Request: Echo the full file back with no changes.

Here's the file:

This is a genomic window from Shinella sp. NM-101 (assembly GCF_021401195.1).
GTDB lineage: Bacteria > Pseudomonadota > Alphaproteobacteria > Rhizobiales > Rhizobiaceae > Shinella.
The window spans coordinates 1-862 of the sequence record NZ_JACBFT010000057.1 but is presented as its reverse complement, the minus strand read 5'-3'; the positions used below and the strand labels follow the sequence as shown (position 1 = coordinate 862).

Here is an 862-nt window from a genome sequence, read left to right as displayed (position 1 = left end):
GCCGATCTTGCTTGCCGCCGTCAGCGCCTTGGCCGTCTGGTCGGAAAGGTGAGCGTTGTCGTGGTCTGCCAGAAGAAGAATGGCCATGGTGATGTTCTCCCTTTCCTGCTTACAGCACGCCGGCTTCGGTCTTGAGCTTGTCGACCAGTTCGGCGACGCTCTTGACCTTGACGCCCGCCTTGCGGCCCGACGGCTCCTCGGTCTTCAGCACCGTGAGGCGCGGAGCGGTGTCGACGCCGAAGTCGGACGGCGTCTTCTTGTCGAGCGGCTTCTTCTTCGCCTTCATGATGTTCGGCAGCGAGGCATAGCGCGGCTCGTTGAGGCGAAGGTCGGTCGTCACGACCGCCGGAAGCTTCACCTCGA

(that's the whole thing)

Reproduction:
This is a genomic window from Shinella sp. NM-101 (assembly GCF_021401195.1).
GTDB lineage: Bacteria > Pseudomonadota > Alphaproteobacteria > Rhizobiales > Rhizobiaceae > Shinella.
The window spans coordinates 1-862 of the sequence record NZ_JACBFT010000057.1 but is presented as its reverse complement, the minus strand read 5'-3'; the positions used below and the strand labels follow the sequence as shown (position 1 = coordinate 862).

Here is an 862-nt window from a genome sequence, read left to right as displayed (position 1 = left end):
GCCGATCTTGCTTGCCGCCGTCAGCGCCTTGGCCGTCTGGTCGGAAAGGTGAGCGTTGTCGTGGTCTGCCAGAAGAAGAATGGCCATGGTGATGTTCTCCCTTTCCTGCTTACAGCACGCCGGCTTCGGTCTTGAGCTTGTCGACCAGTTCGGCGACGCTCTTGACCTTGACGCCCGCCTTGCGGCCCGACGGCTCCTCGGTCTTCAGCACCGTGAGGCGCGGAGCGGTGTCGACGCCGAAGTCGGACGGCGTCTTCTTGTCGAGCGGCTTCTTCTTCGCCTTCATGATGTTCGGCAGCGAGGCATAGCGCGGCTCGTTGAGGCGAAGGTCGGTCGTCACGACCGCCGGAAGCTTCACCTCGA